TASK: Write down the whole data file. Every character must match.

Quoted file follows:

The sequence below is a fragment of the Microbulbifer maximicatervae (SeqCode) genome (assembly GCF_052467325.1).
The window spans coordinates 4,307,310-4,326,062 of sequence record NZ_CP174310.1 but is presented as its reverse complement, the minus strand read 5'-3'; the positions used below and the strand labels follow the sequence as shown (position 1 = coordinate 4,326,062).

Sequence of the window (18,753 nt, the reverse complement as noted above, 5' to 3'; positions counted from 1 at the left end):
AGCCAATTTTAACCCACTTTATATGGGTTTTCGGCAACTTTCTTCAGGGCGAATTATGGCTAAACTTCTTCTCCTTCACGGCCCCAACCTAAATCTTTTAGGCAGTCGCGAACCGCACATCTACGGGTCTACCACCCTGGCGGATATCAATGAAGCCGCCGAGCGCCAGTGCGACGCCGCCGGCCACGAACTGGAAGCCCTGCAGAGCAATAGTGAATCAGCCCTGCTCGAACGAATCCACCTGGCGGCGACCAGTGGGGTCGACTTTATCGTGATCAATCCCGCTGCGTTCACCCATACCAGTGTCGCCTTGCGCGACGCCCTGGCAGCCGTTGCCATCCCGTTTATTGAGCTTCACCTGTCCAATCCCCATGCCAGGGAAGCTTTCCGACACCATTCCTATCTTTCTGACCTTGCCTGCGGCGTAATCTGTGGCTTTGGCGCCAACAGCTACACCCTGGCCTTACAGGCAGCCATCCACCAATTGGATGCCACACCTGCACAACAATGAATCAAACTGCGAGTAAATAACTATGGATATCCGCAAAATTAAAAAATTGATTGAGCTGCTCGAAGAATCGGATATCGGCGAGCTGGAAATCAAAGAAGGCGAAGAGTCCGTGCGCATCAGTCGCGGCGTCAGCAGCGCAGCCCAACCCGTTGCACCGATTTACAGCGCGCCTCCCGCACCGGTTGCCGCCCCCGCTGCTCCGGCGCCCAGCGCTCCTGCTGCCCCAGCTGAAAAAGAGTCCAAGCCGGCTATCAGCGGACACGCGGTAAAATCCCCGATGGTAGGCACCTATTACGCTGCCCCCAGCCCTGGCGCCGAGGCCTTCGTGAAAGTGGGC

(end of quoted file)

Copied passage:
The sequence below is a fragment of the Microbulbifer maximicatervae (SeqCode) genome (assembly GCF_052467325.1).
The window spans coordinates 4,307,310-4,326,062 of sequence record NZ_CP174310.1 but is presented as its reverse complement, the minus strand read 5'-3'; the positions used below and the strand labels follow the sequence as shown (position 1 = coordinate 4,326,062).

Sequence of the window (18,753 nt, the reverse complement as noted above, 5' to 3'; positions counted from 1 at the left end):
AGCCAATTTTAACCCACTTTATATGGGTTTTCGGCAACTTTCTTCAGGGCGAATTATGGCTAAACTTCTTCTCCTTCACGGCCCCAACCTAAATCTTTTAGGCAGTCGCGAACCGCACATCTACGGGTCTACCACCCTGGCGGATATCAATGAAGCCGCCGAGCGCCAGTGCGACGCCGCCGGCCACGAACTGGAAGCCCTGCAGAGCAATAGTGAATCAGCCCTGCTCGAACGAATCCACCTGGCGGCGACCAGTGGGGTCGACTTTATCGTGATCAATCCCGCTGCGTTCACCCATACCAGTGTCGCCTTGCGCGACGCCCTGGCAGCCGTTGCCATCCCGTTTATTGAGCTTCACCTGTCCAATCCCCATGCCAGGGAAGCTTTCCGACACCATTCCTATCTTTCTGACCTTGCCTGCGGCGTAATCTGTGGCTTTGGCGCCAACAGCTACACCCTGGCCTTACAGGCAGCCATCCACCAATTGGATGCCACACCTGCACAACAATGAATCAAACTGCGAGTAAATAACTATGGATATCCGCAAAATTAAAAAATTGATTGAGCTGCTCGAAGAATCGGATATCGGCGAGCTGGAAATCAAAGAAGGCGAAGAGTCCGTGCGCATCAGTCGCGGCGTCAGCAGCGCAGCCCAACCCGTTGCACCGATTTACAGCGCGCCTCCCGCACCGGTTGCCGCCCCCGCTGCTCCGGCGCCCAGCGCTCCTGCTGCCCCAGCTGAAAAAGAGTCCAAGCCGGCTATCAGCGGACACGCGGTAAAATCCCCGATGGTAGGCACCTATTACGCTGCCCCCAGCCCTGGCGCCGAGGCCTTCGTGAAAGTGGGC